Zico Albaiquni’s paintings include a wide range of references and juxtapositions, examining Indonesian painting traditions and broader art histories, with a particular interest in how the Indonesian landscape has been treated and commodified throughout history. Underpinning these investigations is the Indonesian concept of lukisan (roughly translating as ‘painting’) and its ethnic ties to ritual, exchange and the creation of sacred objects.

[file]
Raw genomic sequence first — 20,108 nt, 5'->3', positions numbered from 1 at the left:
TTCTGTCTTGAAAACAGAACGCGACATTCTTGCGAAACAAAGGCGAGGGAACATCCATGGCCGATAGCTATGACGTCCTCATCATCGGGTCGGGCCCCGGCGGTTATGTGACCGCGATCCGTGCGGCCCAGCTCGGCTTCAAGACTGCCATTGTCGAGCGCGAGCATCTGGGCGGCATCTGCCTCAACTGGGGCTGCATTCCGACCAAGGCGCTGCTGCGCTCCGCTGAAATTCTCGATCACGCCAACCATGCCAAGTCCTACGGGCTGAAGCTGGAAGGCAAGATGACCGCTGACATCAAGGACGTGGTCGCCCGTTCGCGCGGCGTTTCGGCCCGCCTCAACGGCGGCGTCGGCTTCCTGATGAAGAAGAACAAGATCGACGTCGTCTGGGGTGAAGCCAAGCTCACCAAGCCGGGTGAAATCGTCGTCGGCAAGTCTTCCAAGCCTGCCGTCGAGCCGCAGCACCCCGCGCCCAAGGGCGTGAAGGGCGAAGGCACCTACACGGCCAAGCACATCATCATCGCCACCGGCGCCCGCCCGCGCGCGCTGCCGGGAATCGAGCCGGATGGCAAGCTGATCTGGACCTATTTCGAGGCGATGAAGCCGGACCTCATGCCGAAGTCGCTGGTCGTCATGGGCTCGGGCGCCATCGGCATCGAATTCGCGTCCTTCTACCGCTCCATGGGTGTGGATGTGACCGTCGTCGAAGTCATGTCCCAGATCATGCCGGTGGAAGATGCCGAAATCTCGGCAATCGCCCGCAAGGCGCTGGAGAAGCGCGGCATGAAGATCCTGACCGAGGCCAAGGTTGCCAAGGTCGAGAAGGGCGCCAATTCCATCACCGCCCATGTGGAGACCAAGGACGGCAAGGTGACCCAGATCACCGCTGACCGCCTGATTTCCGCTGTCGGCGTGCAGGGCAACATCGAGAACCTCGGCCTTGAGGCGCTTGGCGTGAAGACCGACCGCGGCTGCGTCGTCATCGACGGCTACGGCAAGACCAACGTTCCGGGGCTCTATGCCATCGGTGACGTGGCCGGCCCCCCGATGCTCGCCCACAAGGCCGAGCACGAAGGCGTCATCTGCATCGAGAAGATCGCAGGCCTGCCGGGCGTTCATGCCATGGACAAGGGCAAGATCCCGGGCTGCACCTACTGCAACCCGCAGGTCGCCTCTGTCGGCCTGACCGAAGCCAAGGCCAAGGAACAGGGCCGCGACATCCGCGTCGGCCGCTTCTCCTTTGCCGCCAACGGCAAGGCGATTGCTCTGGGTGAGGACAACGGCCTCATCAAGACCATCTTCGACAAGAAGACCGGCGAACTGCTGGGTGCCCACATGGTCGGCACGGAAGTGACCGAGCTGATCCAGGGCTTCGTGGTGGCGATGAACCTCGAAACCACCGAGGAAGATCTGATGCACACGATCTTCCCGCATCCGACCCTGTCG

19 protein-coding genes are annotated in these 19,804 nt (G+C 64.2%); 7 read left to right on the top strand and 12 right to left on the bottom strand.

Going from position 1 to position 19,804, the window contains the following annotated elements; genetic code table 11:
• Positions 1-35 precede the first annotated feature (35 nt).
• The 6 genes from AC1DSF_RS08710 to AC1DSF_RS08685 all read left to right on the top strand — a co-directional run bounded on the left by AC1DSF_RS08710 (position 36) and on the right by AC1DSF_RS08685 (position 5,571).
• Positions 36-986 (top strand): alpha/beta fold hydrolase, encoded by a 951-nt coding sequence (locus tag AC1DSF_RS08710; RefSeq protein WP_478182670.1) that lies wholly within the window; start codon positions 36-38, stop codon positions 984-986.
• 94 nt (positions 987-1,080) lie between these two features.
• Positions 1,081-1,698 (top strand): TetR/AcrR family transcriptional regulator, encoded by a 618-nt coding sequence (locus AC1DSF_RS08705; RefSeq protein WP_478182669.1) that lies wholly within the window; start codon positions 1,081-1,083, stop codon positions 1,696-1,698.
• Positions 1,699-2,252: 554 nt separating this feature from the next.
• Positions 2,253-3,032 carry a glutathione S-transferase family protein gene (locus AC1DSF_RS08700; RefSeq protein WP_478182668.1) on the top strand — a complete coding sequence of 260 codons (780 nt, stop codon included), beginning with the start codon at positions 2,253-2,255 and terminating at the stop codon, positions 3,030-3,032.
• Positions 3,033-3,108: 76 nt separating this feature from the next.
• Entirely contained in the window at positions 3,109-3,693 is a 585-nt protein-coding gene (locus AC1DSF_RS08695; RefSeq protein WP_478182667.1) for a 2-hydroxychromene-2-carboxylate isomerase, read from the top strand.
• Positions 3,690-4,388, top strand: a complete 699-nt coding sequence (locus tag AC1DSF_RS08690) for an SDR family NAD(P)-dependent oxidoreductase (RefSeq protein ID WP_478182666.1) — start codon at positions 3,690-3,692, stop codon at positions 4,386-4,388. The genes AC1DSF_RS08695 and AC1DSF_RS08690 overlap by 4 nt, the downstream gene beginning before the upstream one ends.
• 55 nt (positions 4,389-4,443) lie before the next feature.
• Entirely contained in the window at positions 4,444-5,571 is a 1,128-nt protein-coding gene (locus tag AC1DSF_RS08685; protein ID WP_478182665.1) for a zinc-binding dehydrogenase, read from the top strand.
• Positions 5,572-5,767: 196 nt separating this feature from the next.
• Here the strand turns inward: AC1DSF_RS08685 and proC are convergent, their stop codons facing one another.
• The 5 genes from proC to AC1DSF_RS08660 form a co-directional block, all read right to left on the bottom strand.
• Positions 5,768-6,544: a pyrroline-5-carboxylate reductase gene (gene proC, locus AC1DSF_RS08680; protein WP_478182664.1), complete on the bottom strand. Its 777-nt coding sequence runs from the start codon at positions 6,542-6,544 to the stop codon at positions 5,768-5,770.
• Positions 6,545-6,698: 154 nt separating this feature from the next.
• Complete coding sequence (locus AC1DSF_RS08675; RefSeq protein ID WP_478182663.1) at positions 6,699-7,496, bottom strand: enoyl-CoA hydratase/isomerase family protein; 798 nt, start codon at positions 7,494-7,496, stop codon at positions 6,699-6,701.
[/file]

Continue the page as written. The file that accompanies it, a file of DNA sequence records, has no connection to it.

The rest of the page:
Albaiquni’s distinct palette arises from pigment combinations drawn from the colonial painting genre of Mooi Indie (‘beautiful Indies’), while different picture planes and points of perspective intersect, and combinations of irregular-shaped canvases create multilayered compositions. He borrows imagery from disparate sources: from the acclaimed nineteenth century Indonesian painter Raden Saleh, to museum dioramas, tourist art, signature works by contemporary Indonesian artists and installation views from international exhibitions such as the Venice Biennale and the first Asia Pacific Triennial in 1993. The results blend elements of art history, religious figures and gallery settings, the public art viewer and the private space of the artists’ studio into the image in order to probe the relationships between artist, art work, the viewer and art history.